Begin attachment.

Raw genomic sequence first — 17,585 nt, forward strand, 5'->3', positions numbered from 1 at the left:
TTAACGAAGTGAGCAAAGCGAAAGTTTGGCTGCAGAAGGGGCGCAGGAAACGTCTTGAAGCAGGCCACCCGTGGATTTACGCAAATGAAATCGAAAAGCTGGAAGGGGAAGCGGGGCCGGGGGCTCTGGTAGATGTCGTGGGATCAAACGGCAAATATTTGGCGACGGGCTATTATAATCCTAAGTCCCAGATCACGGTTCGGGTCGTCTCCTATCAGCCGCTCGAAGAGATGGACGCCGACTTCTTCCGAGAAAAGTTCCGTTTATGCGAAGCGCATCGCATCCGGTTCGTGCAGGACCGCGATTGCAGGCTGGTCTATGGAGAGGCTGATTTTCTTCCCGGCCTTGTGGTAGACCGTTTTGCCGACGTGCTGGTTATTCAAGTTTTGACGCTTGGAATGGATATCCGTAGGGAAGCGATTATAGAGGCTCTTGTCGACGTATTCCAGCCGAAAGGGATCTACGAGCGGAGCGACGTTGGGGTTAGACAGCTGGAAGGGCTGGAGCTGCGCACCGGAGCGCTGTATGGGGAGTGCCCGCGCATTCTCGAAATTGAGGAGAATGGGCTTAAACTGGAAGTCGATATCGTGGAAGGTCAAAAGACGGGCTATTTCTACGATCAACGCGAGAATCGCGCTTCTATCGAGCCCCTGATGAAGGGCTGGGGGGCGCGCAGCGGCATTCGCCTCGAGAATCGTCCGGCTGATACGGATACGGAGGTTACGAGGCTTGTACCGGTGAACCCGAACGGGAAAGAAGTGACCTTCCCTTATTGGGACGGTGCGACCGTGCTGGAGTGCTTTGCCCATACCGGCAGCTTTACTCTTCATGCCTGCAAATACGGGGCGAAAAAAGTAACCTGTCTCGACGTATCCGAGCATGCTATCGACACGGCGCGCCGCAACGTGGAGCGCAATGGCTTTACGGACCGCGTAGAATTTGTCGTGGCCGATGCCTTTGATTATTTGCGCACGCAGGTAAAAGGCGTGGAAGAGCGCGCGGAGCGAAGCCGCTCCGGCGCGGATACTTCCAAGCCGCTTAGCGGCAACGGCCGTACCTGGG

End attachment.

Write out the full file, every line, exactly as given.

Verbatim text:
Raw genomic sequence first — 17,585 nt, forward strand, 5'->3', positions numbered from 1 at the left:
TTAACGAAGTGAGCAAAGCGAAAGTTTGGCTGCAGAAGGGGCGCAGGAAACGTCTTGAAGCAGGCCACCCGTGGATTTACGCAAATGAAATCGAAAAGCTGGAAGGGGAAGCGGGGCCGGGGGCTCTGGTAGATGTCGTGGGATCAAACGGCAAATATTTGGCGACGGGCTATTATAATCCTAAGTCCCAGATCACGGTTCGGGTCGTCTCCTATCAGCCGCTCGAAGAGATGGACGCCGACTTCTTCCGAGAAAAGTTCCGTTTATGCGAAGCGCATCGCATCCGGTTCGTGCAGGACCGCGATTGCAGGCTGGTCTATGGAGAGGCTGATTTTCTTCCCGGCCTTGTGGTAGACCGTTTTGCCGACGTGCTGGTTATTCAAGTTTTGACGCTTGGAATGGATATCCGTAGGGAAGCGATTATAGAGGCTCTTGTCGACGTATTCCAGCCGAAAGGGATCTACGAGCGGAGCGACGTTGGGGTTAGACAGCTGGAAGGGCTGGAGCTGCGCACCGGAGCGCTGTATGGGGAGTGCCCGCGCATTCTCGAAATTGAGGAGAATGGGCTTAAACTGGAAGTCGATATCGTGGAAGGTCAAAAGACGGGCTATTTCTACGATCAACGCGAGAATCGCGCTTCTATCGAGCCCCTGATGAAGGGCTGGGGGGCGCGCAGCGGCATTCGCCTCGAGAATCGTCCGGCTGATACGGATACGGAGGTTACGAGGCTTGTACCGGTGAACCCGAACGGGAAAGAAGTGACCTTCCCTTATTGGGACGGTGCGACCGTGCTGGAGTGCTTTGCCCATACCGGCAGCTTTACTCTTCATGCCTGCAAATACGGGGCGAAAAAAGTAACCTGTCTCGACGTATCCGAGCATGCTATCGACACGGCGCGCCGCAACGTGGAGCGCAATGGCTTTACGGACCGCGTAGAATTTGTCGTGGCCGATGCCTTTGATTATTTGCGCACGCAGGTAAAAGGCGTGGAAGAGCGCGCGGAGCGAAGCCGCTCCGGCGCGGATACTTCCAAGCCGCTTAGCGGCAACGGCCGTACCTGGG